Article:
International Mail Processing Centre – office of exchange used by designated operators for cross-border dispatch. 

Import Control System 2 – the new EU customs advance cargo information system that will facilitate free flow of trade through improved data-driven customs security processes.

Import One Stop Shop (IOSS) – a system to be introduced in July 2021, where web shops collect the VAT for each sales order that should be delivered to the EU Member State of consumption. Can be applied only to low value consignments. 

Low value consignments – consignments of an intrinsic value of maximum EUR 150.

Multimodal – Multimodal transport is the transportation of goods under a single contract, but performed with at least two different modes of transport, e.g. rail, sea and road.

National electronic logistics systems – (NeLS) – a centralised solution for information exchange between private and public entities on a national level as well as cross-border. It provides a single point of truth and trust, enabling to submit regulatory information electronically and authorities to access it electronically on a single platform (including for possibility for businesses to exchange information through NeLS).

Parcel or post item – generic term referring to anything dispatched by the postal services.

Simplified customs procedures – customs formalities where a reduced data set can be used to declare goods to customs in the EU.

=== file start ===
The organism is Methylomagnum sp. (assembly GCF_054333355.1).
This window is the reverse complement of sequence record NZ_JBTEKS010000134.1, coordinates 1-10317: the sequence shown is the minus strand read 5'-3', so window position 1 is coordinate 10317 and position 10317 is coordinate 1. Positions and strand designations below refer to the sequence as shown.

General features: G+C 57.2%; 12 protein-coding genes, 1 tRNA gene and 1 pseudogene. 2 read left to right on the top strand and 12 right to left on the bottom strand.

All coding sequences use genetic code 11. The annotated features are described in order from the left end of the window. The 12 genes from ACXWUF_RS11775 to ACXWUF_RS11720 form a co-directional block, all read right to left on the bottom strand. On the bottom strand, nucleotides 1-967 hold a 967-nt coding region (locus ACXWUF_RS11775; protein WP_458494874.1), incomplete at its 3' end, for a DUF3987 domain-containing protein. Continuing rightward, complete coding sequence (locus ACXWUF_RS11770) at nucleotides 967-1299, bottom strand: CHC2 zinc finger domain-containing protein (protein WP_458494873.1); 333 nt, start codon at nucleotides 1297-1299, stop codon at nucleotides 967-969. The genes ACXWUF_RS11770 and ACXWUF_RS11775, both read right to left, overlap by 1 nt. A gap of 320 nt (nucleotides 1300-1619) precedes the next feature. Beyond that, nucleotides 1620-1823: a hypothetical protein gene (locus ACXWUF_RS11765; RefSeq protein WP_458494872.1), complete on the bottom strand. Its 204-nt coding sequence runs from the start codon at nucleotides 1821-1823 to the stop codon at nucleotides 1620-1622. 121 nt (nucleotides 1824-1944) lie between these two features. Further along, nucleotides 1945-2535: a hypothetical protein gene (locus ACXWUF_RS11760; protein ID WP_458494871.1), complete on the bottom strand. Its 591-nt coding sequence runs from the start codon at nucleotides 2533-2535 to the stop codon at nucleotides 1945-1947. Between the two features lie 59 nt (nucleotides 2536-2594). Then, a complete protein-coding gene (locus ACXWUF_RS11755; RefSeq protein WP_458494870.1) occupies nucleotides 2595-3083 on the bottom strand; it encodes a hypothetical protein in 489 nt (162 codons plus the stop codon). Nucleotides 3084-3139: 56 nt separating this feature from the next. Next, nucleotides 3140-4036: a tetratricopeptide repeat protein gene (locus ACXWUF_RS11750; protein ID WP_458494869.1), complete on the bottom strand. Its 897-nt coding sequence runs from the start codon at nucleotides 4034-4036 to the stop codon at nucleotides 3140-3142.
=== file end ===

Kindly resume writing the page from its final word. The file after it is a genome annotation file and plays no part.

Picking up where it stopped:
Systematic Exchange of Electronic Data (SEED) – an electronic exchange of customs information system implemented with EU support in the Western Balkans and chosen as an EU4Digital pilot in the EaP region.

Computer Emergency Response Teams (CERTs) – CERTs are expert groups that handle computer security incidents. Alternatively known as Computer Security Incidents Response Teams (CSIRTs)

Critical Information Infrastructure (CII) – includes the systems, services, networks and infrastructures that form a vital part of a nation’s economy and society, either providing essential goods and services or constituting the underpinning platform of other critical infrastructures. CII includes the public telephone network, the Internet, and terrestrial and satellite wireless networks. They are regarded as critical information infrastructures since their disruption or destruction would have a serious impact on vital societal functions.